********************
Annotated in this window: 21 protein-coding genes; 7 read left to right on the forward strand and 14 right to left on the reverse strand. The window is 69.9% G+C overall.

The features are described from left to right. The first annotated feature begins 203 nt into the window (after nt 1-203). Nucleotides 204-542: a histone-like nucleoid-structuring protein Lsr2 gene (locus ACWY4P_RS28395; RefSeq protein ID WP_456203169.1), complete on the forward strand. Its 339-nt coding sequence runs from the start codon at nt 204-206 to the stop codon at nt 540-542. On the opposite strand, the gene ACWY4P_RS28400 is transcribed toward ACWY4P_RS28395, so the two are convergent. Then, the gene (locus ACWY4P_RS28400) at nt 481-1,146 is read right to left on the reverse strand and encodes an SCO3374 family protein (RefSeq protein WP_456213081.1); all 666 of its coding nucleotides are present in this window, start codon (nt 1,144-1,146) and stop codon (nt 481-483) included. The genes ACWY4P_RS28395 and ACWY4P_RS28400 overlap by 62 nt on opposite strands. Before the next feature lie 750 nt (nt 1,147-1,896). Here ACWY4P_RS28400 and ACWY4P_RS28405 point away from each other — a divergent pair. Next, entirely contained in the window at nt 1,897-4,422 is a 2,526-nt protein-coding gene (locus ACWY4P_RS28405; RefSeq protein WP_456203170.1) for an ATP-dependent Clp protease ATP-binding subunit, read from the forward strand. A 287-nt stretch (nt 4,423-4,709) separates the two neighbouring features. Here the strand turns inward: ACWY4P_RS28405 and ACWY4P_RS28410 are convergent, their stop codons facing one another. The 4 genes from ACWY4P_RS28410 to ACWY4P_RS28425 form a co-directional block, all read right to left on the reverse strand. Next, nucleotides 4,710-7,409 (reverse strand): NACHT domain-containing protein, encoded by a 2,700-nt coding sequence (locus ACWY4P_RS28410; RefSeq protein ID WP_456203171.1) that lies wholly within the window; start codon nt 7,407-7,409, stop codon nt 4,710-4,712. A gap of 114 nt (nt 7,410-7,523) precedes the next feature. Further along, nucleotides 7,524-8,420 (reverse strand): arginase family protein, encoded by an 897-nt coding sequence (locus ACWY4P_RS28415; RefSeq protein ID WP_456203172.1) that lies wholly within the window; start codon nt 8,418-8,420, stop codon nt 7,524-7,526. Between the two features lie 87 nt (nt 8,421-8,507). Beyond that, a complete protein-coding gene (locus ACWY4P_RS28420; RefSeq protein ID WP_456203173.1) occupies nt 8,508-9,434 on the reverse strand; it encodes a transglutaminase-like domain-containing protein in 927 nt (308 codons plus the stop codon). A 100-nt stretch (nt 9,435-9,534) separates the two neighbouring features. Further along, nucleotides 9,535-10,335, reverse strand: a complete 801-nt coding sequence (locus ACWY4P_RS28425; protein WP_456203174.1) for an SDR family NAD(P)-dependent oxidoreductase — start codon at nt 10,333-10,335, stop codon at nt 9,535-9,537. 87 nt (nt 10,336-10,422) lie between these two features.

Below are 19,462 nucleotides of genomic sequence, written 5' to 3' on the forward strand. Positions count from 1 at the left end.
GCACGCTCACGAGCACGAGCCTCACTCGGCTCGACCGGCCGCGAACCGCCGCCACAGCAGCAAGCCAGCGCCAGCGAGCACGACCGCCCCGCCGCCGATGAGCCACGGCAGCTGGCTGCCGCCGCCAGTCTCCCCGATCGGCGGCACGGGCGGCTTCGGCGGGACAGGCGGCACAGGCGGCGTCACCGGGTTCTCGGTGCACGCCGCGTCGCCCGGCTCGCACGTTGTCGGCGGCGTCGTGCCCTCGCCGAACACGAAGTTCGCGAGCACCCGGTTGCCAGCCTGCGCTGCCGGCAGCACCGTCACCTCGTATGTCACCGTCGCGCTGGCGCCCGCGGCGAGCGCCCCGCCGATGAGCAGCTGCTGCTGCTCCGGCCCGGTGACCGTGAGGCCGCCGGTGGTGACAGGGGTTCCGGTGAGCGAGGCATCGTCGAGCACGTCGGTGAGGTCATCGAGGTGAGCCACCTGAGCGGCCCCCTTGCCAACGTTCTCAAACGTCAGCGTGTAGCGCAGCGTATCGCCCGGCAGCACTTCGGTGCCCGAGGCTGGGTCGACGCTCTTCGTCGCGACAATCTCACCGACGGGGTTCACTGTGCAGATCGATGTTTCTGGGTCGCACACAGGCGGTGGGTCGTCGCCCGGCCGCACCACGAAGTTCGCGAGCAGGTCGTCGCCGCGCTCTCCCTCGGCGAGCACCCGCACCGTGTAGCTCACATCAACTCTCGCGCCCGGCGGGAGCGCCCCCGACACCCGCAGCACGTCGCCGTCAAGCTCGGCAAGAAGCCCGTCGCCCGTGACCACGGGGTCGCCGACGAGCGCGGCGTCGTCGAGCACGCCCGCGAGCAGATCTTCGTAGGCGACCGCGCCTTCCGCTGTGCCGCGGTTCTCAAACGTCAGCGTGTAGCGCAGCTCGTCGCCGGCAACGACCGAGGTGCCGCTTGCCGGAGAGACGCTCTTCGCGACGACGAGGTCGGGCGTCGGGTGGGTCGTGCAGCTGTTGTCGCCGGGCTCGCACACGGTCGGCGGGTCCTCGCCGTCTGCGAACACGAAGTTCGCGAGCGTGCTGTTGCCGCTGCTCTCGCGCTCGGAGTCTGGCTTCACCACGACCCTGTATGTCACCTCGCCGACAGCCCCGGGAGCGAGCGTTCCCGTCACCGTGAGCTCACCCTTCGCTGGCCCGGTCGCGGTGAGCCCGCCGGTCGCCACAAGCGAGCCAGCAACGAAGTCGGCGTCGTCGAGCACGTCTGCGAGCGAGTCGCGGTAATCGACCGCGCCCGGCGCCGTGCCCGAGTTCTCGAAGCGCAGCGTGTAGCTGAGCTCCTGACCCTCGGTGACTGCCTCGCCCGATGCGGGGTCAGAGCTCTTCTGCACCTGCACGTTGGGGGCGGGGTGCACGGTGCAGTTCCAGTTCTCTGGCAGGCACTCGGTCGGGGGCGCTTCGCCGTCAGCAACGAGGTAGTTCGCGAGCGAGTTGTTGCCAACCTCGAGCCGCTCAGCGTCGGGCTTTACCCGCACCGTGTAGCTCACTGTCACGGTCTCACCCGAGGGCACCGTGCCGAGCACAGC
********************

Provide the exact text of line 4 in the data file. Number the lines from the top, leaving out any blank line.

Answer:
GCACGCTCACGAGCACGAGCCTCACTCGGCTCGACCGGCCGCGAACCGCCGCCACAGCAGCAAGCCAGCGCCAGCGAGCACGACCGCCCCGCCGCCGATGAGCCACGGCAGCTGGCTGCCGCCGCCAGTCTCCCCGATCGGCGGCACGGGCGGCTTCGGCGGGACAGGCGGCACAGGCGGCGTCACCGGGTTCTCGGTGCACGCCGCGTCGCCCGGCTCGCACGTTGTCGGCGGCGTCGTGCCCTCGCCGAACACGAAGTTCGCGAGCACCCGGTTGCCAGCCTGCGCTGCCGGCAGCACCGTCACCTCGTATGTCACCGTCGCGCTGGCGCCCGCGGCGAGCGCCCCGCCGATGAGCAGCTGCTGCTGCTCCGGCCCGGTGACCGTGAGGCCGCCGGTGGTGACAGGGGTTCCGGTGAGCGAGGCATCGTCGAGCACGTCGGTGAGGTCATCGAGGTGAGCCACCTGAGCGGCCCCCTTGCCAACGTTCTCAAACGTCAGCGTGTAGCGCAGCGTATCGCCCGGCAGCACTTCGGTGCCCGAGGCTGGGTCGACGCTCTTCGTCGCGACAATCTCACCGACGGGGTTCACTGTGCAGATCGATGTTTCTGGGTCGCACACAGGCGGTGGGTCGTCGCCCGGCCGCACCACGAAGTTCGCGAGCAGGTCGTCGCCGCGCTCTCCCTCGGCGAGCACCCGCACCGTGTAGCTCACATCAACTCTCGCGCCCGGCGGGAGCGCCCCCGACACCCGCAGCACGTCGCCGTCAAGCTCGGCAAGAAGCCCGTCGCCCGTGACCACGGGGTCGCCGACGAGCGCGGCGTCGTCGAGCACGCCCGCGAGCAGATCTTCGTAGGCGACCGCGCCTTCCGCTGTGCCGCGGTTCTCAAACGTCAGCGTGTAGCGCAGCTCGTCGCCGGCAACGACCGAGGTGCCGCTTGCCGGAGAGACGCTCTTCGCGACGACGAGGTCGGGCGTCGGGTGGGTCGTGCAGCTGTTGTCGCCGGGCTCGCACACGGTCGGCGGGTCCTCGCCGTCTGCGAACACGAAGTTCGCGAGCGTGCTGTTGCCGCTGCTCTCGCGCTCGGAGTCTGGCTTCACCACGACCCTGTATGTCACCTCGCCGACAGCCCCGGGAGCGAGCGTTCCCGTCACCGTGAGCTCACCCTTCGCTGGCCCGGTCGCGGTGAGCCCGCCGGTCGCCACAAGCGAGCCAGCAACGAAGTCGGCGTCGTCGAGCACGTCTGCGAGCGAGTCGCGGTAATCGACCGCGCCCGGCGCCGTGCCCGAGTTCTCGAAGCGCAGCGTGTAGCTGAGCTCCTGACCCTCGGTGACTGCCTCGCCCGATGCGGGGTCAGAGCTCTTCTGCACCTGCACGTTGGGGGCGGGGTGCACGGTGCAGTTCCAGTTCTCTGGCAGGCACTCGGTCGGGGGCGCTTCGCCGTCAGCAACGAGGTAGTTCGCGAGCGAGTTGTTGCCAACCTCGAGCCGCTCAGCGTCGGGCTTTACCCGCACCGTGTAGCTCACTGTCACGGTCTCACCCGAGGGCACCGTGCCGAGCACAGC